Mum tells me that she thinks Dad is getting worse now that he is getting older but I’m not too worried that it may be a sign of early dementia. Dad has always been like this. If he had been born in the last 20 years with the symptoms he presents with, I would say that he would have had a good chance of being diagnosed with something not unlike attention deficit disorder. He can’t sit still, he can’t concentrate on something for too long and his conversation fits around whatever is going on in his head at the time, regardless of what conversation is going on around him.

He drives Mum around the twist. A five-minute conversation can easily become a half-hour epic as Dad constantly interrupts the flow with unrelated interjections, throwing the conversation onto a completely different tangent. Mum finds herself talking about something totally unrelated and still not gotten her original point across.

Another endearing habit Dad has is that he often answers a question with ‘eh?’ Just as you are about to ask again, he answers the question. Mum gets pretty close to the kill zone after about five ‘eh’s’ and as many answers in quick succession. Sometimes I think I’m relatively lucky not to be visiting my father’s grave and my mother in prison.

I’ve been trying to talk Dad into getting a caller ID phone, or at least ringing up the ‘Do Not Call Register’ to implement changes so that he won’t get so many annoying calls but when I see his eyes glaze over I know I’ve lost him to the next thought process rather than the one at hand, so I don’t bother anymore.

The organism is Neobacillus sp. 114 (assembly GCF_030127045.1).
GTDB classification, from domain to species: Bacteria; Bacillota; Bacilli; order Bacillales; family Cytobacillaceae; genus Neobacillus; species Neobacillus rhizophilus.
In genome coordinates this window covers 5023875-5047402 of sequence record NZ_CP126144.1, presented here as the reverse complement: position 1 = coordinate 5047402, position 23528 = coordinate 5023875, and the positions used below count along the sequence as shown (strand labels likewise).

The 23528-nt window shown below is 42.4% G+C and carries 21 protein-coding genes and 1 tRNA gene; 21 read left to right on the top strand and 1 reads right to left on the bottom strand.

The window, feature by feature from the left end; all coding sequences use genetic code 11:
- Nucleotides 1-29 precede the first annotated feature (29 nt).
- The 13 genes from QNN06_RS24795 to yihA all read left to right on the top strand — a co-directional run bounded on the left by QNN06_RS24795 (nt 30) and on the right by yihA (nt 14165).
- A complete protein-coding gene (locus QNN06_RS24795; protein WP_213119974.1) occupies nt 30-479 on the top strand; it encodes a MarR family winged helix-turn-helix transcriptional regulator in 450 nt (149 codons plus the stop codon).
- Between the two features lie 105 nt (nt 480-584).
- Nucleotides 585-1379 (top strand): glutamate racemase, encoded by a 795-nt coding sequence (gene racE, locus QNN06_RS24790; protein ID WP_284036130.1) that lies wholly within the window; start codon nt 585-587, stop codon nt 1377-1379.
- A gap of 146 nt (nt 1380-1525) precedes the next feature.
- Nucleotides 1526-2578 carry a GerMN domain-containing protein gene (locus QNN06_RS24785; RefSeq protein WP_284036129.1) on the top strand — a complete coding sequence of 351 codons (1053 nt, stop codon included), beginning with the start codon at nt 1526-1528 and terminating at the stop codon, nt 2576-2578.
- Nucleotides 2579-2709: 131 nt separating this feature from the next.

That’s a job best left to the professional, my mother.

Into leather

lounge2There’s been a longstanding argument in our household regarding, in my opinion, one of the most important pieces of furniture in the place – the lounge.

I’m into modular lounges, those big, fancy wrap-around classics that you can lie on, sit on and snuggle up together on near the fire on a winter’s evening.  They are versatile and comfortable and allow people to sit together rather than sit apart in their own ‘personal space’, ie, those darn armchairs that I had to buy years ago because my husband insisted that he had to have a ‘chair’ to recline in for his afternoon nap.

As I’m pretty much into invading other people’s space for a bit of attention at times when it suits me, the modular lounge suits my style.  It allows me to blend into my own space and sprawl out and/or corner my husband when he’s on his second ‘yes dear’  – and into his space to get some of that aforementioned attention.  It’s perfect.

I was still in mourning for the modular we had owned before those darn armchairs arrived, but I had conceded reluctantly at the time. Shortly after, I managed to sabotage him with the addition of a ‘colour coordinated’ three-seater lounge suite to go with his lovely chairs and a chaise lounge two years after that, which complimented both pieces of furniture. It wasn’t a modular but I was gaining ground.

Now after years in the wilderness I was finally winning the game. We had agreed on a modular lounge. The only problem was that he wanted leather and I would rather have eaten glass.

We spent the equivalent of 50 hours in as many furniture stores over the following months sitting, touching, lying and bouncing around on an assorted collection of contenders – but we could never agree.